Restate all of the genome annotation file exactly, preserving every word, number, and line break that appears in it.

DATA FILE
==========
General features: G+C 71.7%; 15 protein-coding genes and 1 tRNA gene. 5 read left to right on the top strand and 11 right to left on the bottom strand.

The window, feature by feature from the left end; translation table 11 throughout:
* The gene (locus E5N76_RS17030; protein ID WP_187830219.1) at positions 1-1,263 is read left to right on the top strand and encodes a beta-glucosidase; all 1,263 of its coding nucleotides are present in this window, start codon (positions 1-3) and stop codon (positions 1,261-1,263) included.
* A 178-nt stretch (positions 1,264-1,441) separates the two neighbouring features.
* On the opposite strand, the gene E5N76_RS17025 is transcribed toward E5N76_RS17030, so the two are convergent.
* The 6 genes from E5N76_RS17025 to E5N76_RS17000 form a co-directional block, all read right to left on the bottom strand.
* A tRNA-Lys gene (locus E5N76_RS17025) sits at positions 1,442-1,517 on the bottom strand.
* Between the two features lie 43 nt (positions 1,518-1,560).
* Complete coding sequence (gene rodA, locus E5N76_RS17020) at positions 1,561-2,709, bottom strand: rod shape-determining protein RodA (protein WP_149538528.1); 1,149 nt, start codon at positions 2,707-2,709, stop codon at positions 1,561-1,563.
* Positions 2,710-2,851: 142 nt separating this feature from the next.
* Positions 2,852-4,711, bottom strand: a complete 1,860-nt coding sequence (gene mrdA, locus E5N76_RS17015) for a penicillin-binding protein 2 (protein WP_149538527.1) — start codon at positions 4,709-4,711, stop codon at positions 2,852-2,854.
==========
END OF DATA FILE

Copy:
General features: G+C 71.7%; 15 protein-coding genes and 1 tRNA gene. 5 read left to right on the top strand and 11 right to left on the bottom strand.

The window, feature by feature from the left end; translation table 11 throughout:
* The gene (locus E5N76_RS17030; protein ID WP_187830219.1) at positions 1-1,263 is read left to right on the top strand and encodes a beta-glucosidase; all 1,263 of its coding nucleotides are present in this window, start codon (positions 1-3) and stop codon (positions 1,261-1,263) included.
* A 178-nt stretch (positions 1,264-1,441) separates the two neighbouring features.
* On the opposite strand, the gene E5N76_RS17025 is transcribed toward E5N76_RS17030, so the two are convergent.
* The 6 genes from E5N76_RS17025 to E5N76_RS17000 form a co-directional block, all read right to left on the bottom strand.
* A tRNA-Lys gene (locus E5N76_RS17025) sits at positions 1,442-1,517 on the bottom strand.
* Between the two features lie 43 nt (positions 1,518-1,560).
* Complete coding sequence (gene rodA, locus E5N76_RS17020) at positions 1,561-2,709, bottom strand: rod shape-determining protein RodA (protein WP_149538528.1); 1,149 nt, start codon at positions 2,707-2,709, stop codon at positions 1,561-1,563.
* Positions 2,710-2,851: 142 nt separating this feature from the next.
* Positions 2,852-4,711, bottom strand: a complete 1,860-nt coding sequence (gene mrdA, locus E5N76_RS17015) for a penicillin-binding protein 2 (protein WP_149538527.1) — start codon at positions 4,709-4,711, stop codon at positions 2,852-2,854.